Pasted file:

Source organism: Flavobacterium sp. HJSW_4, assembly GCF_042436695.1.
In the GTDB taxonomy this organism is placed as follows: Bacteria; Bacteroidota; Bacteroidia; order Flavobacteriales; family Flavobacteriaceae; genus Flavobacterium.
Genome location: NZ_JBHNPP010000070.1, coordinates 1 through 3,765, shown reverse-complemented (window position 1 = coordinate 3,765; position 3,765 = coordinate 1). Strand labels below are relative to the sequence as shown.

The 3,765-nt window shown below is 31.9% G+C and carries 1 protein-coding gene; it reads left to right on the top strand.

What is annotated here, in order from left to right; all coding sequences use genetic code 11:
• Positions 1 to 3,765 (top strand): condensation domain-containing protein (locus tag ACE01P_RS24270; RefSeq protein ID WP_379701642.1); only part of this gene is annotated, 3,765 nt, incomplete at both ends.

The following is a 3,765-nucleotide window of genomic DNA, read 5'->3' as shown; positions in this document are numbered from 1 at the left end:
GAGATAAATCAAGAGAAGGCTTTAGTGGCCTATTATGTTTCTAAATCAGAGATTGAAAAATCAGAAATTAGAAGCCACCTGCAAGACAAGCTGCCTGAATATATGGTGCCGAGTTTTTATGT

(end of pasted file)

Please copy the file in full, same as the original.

Source organism: Flavobacterium sp. HJSW_4, assembly GCF_042436695.1.
In the GTDB taxonomy this organism is placed as follows: Bacteria; Bacteroidota; Bacteroidia; order Flavobacteriales; family Flavobacteriaceae; genus Flavobacterium.
Genome location: NZ_JBHNPP010000070.1, coordinates 1 through 3,765, shown reverse-complemented (window position 1 = coordinate 3,765; position 3,765 = coordinate 1). Strand labels below are relative to the sequence as shown.

The 3,765-nt window shown below is 31.9% G+C and carries 1 protein-coding gene; it reads left to right on the top strand.

What is annotated here, in order from left to right; all coding sequences use genetic code 11:
• Positions 1 to 3,765 (top strand): condensation domain-containing protein (locus tag ACE01P_RS24270; RefSeq protein ID WP_379701642.1); only part of this gene is annotated, 3,765 nt, incomplete at both ends.

The following is a 3,765-nucleotide window of genomic DNA, read 5'->3' as shown; positions in this document are numbered from 1 at the left end:
GAGATAAATCAAGAGAAGGCTTTAGTGGCCTATTATGTTTCTAAATCAGAGATTGAAAAATCAGAAATTAGAAGCCACCTGCAAGACAAGCTGCCTGAATATATGGTGCCGAGTTTTTATGT